The Hawaii State Theatre Council

Founded in 1970, the Hawaii State Theatre Council serves and supports the theatre community in Hawaii.

That community includes, but is not limited to: theatres and their managers, actors, directors, playwrights, musicians, technicians, costumers, students, educational institutions, and audiences.

The Council does this by promoting live, local theatre; acting as a conduit for theatres to work collaboratively; and providing educational experiences in the performing arts.


History

In 1970, Wright Esser, Nelson D. Fair, and John C. Hurd came together and created a 501(c)3 nonprofit organization, the Hawaii State Theatre Council (HSTC), for the purposes of providing a representative body to encourage, promulgate, and propagate theatre arts; offer opinion and advice concerning matters theatrical to be available for consultation to the State Foundation on Culture and the Arts; and to work cooperatively with theatrical artists in Hawaii and theatrical organizations for the optimum development of theatre arts in Hawaii.

The HSTC’s founding officers included Gary D. Anderson (President); John C. Hurd (Vice President); Jane Campbell (Secretary); Newell Tarrant (Treasurer); and Directors Nelson D. Fair, Electra Fair, William Croarkin, Lee Stetson, Jan Moon, Mary Jan Kahanamoku, Katherine O. Vincent, William Rhyne, Bob Hara, and Jose  Bulatao.


Initial Events

Their first major event, “Showcase ‘82” in 1982, was a major function with cocktails and pupus, exhibiting the talents of Barbara FitzSimmons, Barbara Kelly, Holly Reich, Penny Bergman, and Christine Wallis. The event included a dance performed by Ernest Morgan, “One Ring Circus” by Benji Marantz and Jeanne Wall, and “Hats” directed by Rap Reiplinger.

The HSTC board which oversaw this inaugural event included Mark Jeffers (President); Dwight Martin (Vice President); Cecilia Fodham (Recording Secretary); Barbara FitzSimmons (Corresponding Secretary); Kathe James (Treasurer); Robin Beasley (Membership Director); Walt Dulaney and George Kon (Education Consultants); Mary Lewis (Conference Coordinator); Ted Scott (Calendar Coordinator); Stephanie Troxe (Newsletter Editor); and a production team which included Cecilia Fordham, Barbara Fitzsimmons, Mary Lewis, Kathe James Ken Kanter, Walt Dulaney, George Kon, Robin Beasley, Casey Cameron and James Young.

The following year, the HSTC hosted “Showcase ‘83” at the Richardson Theatre, featuring scenes and short bits from Army Community Theatre’s “The Odd Couple,” Kumu Kahua’s “Construction Unlimited Honolulu,” Dream Theatre Hawaii’s “Hiroshima No More,” Windward Theatre’s “West Side Waltz,” Maui Community Theatre’s “Twenty-Four Hours,” and Chaminade University’s “Something’s Afoot.”


The Po'okela Awards

Earlier in 1983, on June 24 and 25th, at the HSTC weekend board retreat at “Pat’s at Punalu‘u,” coordinated by Walt Dulaney and George Kon with Mark Jeffers as President, Vanita Rae Smith wrote to Dulaney with the suggestion of the creation of an awards event. It was presented above the board, which included Jim Hutchison of Honolulu Community Theatre (now Diamond Head Theatre); Dwight Martin of Hawaii Performing Arts Company (now Manoa Valley Theatre); Jane Campbell of Honolulu Theatre for Youth; Diana Reece of Windward Theatre Guild; and Joe Craver of Army Community Theatre; and approved with one caveat: if Joe Rozmiarek of the Honolulu Advertiser and Pierre Bowman of the Star-Bulletin agreed to adjudicate. Both reviewers were contacted on  June 28, 1983 and agreed with the request that Vicki Viotti, of Midweek, join the team. The suggestion was adopted and established as the “Po’okela” (meaning excellence in Hawaiian) with a competition to name it (won by Linda Hearn) and a design contest to provide the logo ($1,000 awarded to Paul Kruck.)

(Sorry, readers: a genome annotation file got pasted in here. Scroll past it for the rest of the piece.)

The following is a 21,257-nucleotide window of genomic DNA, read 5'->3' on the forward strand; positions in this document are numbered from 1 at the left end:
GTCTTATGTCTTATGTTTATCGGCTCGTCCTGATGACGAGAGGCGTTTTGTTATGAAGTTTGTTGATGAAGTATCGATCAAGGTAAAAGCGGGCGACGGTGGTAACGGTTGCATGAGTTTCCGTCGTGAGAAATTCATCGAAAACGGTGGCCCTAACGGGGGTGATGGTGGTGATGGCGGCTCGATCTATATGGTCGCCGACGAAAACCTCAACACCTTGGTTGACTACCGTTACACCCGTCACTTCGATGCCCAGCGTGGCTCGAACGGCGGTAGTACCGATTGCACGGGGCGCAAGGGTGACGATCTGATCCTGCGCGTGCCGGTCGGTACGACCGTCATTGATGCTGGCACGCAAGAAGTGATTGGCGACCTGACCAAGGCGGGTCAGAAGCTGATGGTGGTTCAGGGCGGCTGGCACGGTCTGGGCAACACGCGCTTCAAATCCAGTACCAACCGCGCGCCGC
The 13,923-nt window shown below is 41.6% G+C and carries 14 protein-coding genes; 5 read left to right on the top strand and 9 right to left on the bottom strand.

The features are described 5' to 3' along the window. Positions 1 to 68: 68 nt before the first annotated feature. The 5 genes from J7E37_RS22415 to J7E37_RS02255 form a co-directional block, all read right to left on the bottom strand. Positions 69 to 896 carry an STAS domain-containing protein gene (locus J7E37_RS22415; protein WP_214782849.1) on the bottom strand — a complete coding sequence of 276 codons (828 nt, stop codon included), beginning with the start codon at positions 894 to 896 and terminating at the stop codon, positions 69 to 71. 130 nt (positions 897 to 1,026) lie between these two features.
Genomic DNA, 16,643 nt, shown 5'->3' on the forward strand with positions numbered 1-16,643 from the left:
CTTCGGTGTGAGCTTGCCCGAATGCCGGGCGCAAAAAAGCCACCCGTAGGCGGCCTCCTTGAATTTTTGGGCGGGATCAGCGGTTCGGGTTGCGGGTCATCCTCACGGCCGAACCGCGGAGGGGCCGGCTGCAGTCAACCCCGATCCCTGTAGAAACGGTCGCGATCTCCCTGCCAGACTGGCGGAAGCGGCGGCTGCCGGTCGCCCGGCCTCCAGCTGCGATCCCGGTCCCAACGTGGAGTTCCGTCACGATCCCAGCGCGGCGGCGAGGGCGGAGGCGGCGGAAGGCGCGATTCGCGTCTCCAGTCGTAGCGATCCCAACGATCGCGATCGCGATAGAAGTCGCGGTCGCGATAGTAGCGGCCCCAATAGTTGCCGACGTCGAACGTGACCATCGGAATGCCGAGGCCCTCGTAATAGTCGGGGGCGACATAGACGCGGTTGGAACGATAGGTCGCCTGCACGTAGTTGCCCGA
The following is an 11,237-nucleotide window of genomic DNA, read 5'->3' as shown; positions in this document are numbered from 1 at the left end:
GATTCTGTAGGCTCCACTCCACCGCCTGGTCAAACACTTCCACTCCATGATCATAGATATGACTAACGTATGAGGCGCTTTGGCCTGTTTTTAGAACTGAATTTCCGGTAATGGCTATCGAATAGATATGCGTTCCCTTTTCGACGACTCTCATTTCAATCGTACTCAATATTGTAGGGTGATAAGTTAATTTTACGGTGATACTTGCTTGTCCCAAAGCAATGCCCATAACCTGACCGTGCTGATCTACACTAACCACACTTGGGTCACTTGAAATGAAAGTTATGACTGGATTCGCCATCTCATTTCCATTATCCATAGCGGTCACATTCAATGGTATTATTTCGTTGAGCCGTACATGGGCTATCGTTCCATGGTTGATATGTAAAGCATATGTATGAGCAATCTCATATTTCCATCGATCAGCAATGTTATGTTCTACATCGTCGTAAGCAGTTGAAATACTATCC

The mission of the Po ‘okela Awards was outlined as the following: “The Po'okela Award was established as a non-competitive recognition of theatre talent. It was meant to celebrate THEATRE in Hawaii. Selecting officials cited worthy performers and performances for quality and excellence. The goals were constructive; calling the public's attention to the fact that there was and is a healthy, active and innovative theatre community in Hawaii worthy of their attention and support. The annual awards have stimulated a higher caliber of talent and performance, generated audience growth, and brought the theatre community closer together in an event of fun, applause and praise."

Also attending the Retreat were  Mark Jeffers, Walt Dulaney, George Kon, Cecilia Fordham, Vanita Rae Smith, Ted Scott, Kathe James, Mary Lewis, Dwight Martin, Judy Neale, Barbara Fitzsimmons, Gordon Svec, Jim Wheeler, and Rita Whitford.

At the first annual Po‘okela event celebrating the 1983/1984 season, held at the DeRussy Hall in the Hale Koa Hotel at Fort DeRussy, Jack Lord served as the master of ceremony with Pierre Bowman, Joseph T. Rozmiarek, & Vicki Viotti as adjudicators; John Maughan of Peat, Marwick, Mitchell, & Co. as CPA; and an HSTC board of directors comprised of Cecilia Fordham, Vanita Rae Smith, Walt Dulaney, George Kon, Ted Scott, Kathe James, Mark Jeffers, Mary Lewis, Dwight Martin, Judy Neale, Barbara Fitzsimmons, Gordon Svec, Jim Wheeler, and Rita Whitford. Out of 93 total nominees from 36 show across seven theatre companies, 27 total honorees were celebrated.

The Pierre Bowman Award was later established on July 25, 1985, as an award presented to a person whose lifetime of achievement reflects courage and commitment to quality and through whose efforts the life of theatre in Hawaii has been uplifted.”